Secretary-General’s remarks at the 9th ASEAN-UN Summit
Distinguished Heads of State and Government of ASEAN,
Secretary-General of ASEAN,
Ladies and Gentlemen,
It is a great honour to join you for the 9th ASEAN-UN Summit.
I congratulate the Government and people of the Republic of the Philippines for your success in chairing ASEAN in its 50th anniversary year.
And I congratulate all the Governments and peoples of ASEAN on the achievement of this milestone.
ASEAN was founded at a time of great turmoil in Southeast Asia.
Five decades on, ASEAN is an indispensable partner in ensuring peace, stability and prosperity in Southeast Asia and beyond.
The five men who signed the founding ASEAN declaration were tow Muslims from Indonesia and Malaysia, a Christian from the Philippines, a Hindu from Singapore and a Buddhist from Thailand.
This is just one sign of remarkable diversity at the heart of your region, as we meet at a time of proliferating divisions and crises.
Globalisation is delivering new opportunities – but increasing economic and social inequalities, heightening citizens’ anxieties and putting pressure on social cohesion.
Climate change is exacerbating severe weather events like hurricanes and storms.
I commend ASEAN’s leadership at the national and regional level for your decisive action to strengthen resilience and reduce the risk posed by climate change and other natural disasters.
I will stress the importance of collective action at the global and regional levels at the COP23 in Germany later this week.
As I told the General Assembly of the UN in September, I am extremely concerned by the threat of global terrorism and violent extremism, including in this region.
The United Nations is prioritizing support for national and regional efforts to counter terrorism and to prevent violent extremism, including the establishment of a dedicated UN Office of Counter-Terrorism. We welcome the adoption of the Manila Declaration to Counter the Rise of Radicalisation and Violent Extremism, and its recognition of the importance of comprehensive approaches and preventive action.
The United Nations stands ready to provide technical support to ASEAN and its member countries in their efforts to counter terrorism and violent extremism, and to combat transnational crime, including drug trafficking and people trafficking, through policies able to protect their citizens with effective law enforcement and respect for human rights.
The international community must raise the level of its response to all these complex threats. Multilateralism and regional cooperation will be critical to a peaceful and prosperous future.
ASEAN and its Member States have made determined efforts to end conflict throughout the last five decades.
You also have demonstrated your commitment to global peace and security through your participation in UN peace operations.
Last month, I had the opportunity to honour the memory of four Cambodian soldiers killed while helping to bring peace and security to the people of the Central African Republic.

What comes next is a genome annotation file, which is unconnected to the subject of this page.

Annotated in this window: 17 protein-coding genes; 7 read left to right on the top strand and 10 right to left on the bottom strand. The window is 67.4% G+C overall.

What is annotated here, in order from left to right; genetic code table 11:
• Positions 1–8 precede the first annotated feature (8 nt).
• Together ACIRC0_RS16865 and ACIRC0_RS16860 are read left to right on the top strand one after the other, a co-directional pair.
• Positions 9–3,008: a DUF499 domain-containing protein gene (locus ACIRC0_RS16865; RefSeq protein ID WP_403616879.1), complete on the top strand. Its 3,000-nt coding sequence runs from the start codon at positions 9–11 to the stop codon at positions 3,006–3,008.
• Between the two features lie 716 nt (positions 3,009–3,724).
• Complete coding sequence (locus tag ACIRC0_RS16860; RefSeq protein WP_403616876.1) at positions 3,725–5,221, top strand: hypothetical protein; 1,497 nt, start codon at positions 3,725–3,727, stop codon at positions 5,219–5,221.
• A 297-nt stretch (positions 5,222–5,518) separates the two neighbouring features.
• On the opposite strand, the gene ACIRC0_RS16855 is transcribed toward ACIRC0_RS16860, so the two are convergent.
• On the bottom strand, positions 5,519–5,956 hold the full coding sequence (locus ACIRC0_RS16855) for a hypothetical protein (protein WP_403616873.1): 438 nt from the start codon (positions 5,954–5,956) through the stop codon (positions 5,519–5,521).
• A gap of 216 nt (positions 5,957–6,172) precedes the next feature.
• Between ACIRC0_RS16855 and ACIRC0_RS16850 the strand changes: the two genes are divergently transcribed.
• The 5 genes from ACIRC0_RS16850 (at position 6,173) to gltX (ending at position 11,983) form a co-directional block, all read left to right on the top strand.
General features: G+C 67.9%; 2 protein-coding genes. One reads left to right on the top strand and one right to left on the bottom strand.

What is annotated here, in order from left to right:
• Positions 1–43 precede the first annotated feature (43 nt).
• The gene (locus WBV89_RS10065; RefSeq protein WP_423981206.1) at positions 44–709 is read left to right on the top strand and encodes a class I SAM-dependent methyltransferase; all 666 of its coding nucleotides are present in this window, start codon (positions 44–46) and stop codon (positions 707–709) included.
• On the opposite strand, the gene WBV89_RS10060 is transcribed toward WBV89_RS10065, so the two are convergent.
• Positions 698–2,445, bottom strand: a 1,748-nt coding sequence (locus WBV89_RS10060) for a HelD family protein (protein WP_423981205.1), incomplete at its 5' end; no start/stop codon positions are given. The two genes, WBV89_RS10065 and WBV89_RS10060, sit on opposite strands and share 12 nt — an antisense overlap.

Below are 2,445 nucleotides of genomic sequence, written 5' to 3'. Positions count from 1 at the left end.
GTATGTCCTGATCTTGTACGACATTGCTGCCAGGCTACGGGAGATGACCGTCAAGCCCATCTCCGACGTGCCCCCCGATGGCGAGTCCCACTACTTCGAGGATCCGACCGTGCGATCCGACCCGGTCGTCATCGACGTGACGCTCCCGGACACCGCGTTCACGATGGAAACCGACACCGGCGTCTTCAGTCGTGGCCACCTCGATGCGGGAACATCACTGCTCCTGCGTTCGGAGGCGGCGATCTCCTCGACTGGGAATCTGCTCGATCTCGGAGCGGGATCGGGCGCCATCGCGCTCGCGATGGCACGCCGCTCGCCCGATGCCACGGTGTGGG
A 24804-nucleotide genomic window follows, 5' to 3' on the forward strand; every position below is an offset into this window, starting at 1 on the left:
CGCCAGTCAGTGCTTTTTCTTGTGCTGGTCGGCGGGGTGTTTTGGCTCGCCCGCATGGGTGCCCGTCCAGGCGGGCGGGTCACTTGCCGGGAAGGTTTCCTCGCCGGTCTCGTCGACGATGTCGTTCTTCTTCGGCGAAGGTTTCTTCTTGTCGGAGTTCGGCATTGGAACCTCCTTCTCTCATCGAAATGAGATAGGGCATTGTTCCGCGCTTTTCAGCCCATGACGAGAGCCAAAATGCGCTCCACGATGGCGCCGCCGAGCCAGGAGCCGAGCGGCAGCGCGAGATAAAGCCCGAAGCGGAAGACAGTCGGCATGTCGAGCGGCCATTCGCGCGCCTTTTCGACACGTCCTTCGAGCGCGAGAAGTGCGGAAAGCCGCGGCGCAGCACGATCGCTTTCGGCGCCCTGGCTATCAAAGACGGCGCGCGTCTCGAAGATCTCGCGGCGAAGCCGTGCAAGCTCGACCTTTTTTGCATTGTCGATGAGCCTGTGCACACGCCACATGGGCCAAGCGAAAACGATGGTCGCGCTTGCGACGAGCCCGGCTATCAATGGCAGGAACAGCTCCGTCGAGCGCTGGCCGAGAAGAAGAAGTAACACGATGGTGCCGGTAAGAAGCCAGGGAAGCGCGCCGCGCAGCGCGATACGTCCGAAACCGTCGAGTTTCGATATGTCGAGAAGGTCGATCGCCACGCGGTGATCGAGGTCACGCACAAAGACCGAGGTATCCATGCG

I commend the bravery and sacrifice of some 4,500 military personnel, police and civilians from eight ASEAN countries who are serving in United Nations missions around the world.
Here in the Philippines, I commend your efforts towards peace over many years, with the support of other ASEAN countries and civil society.
And I am heartened by the recent liberation of Marawi from ISIS.
Continued trilateral cooperation between the Philippines, Indonesia and Malaysia will strengthen regional peace and security.
I cannot hide my deep concern with the dramatic movement of hundreds of thousands of refugees from Myanmar to Bangladesh. It is a worrying escalation in a protracted tragedy and a potential source of instability in the region, and radicalization.
The United Nations welcomes constructive approaches by ASEAN, including the provision of humanitarian aid to Northern Rakhine.
Since the beginning of the crisis, and beyond the end of violence, I have called for unhindered humanitarian access to affected communities; and the right to safe, voluntary and dignified return of those who fled, to their places of origin.
Addressing the underlying issues by implementing the recommendations of the Advisory Commission on Rakhine will also be critical to reverse this tragedy.
Sustainable and inclusive development is the best way to prevent both conflict and violent extremism. That is at the heart of the 2030 Agenda for Sustainable Development, our blueprint for a safe and prosperous future on a healthy planet, and central to the ASEAN Community Vision 2025.
Economic growth in this region has lifted millions out of extreme poverty in the past five decades.
This region was one of the best performers on the Millennium Development Goals.
As it powers its way to becoming the world’s fourth largest economy by 2050, we look forward to including millions more in the shared benefits of prosperity.
In line with the 2030 Agenda and the Sustainable Development Goals, the principles of democratic governance, rule of law and respect for human rights, the United Nations also stands ready to cooperate with you in strengthening the ASEAN Intergovernmental Commission on Human Rights.
Strengthened partnerships with regional organisations, including ASEAN, are a priority for me, and a critical pillar of my proposals to reform the United Nations.
I invite all ASEAN Member Countries to redouble their commitment to strengthening the ASEAN-UN partnership.
I am deeply committed to work with all of you for a quantum leap to be possible in the strategic cooperation between ASEAN and the UN.
I look forward to an open exchange of views.
Thank you very much.
View the original remarks HERE.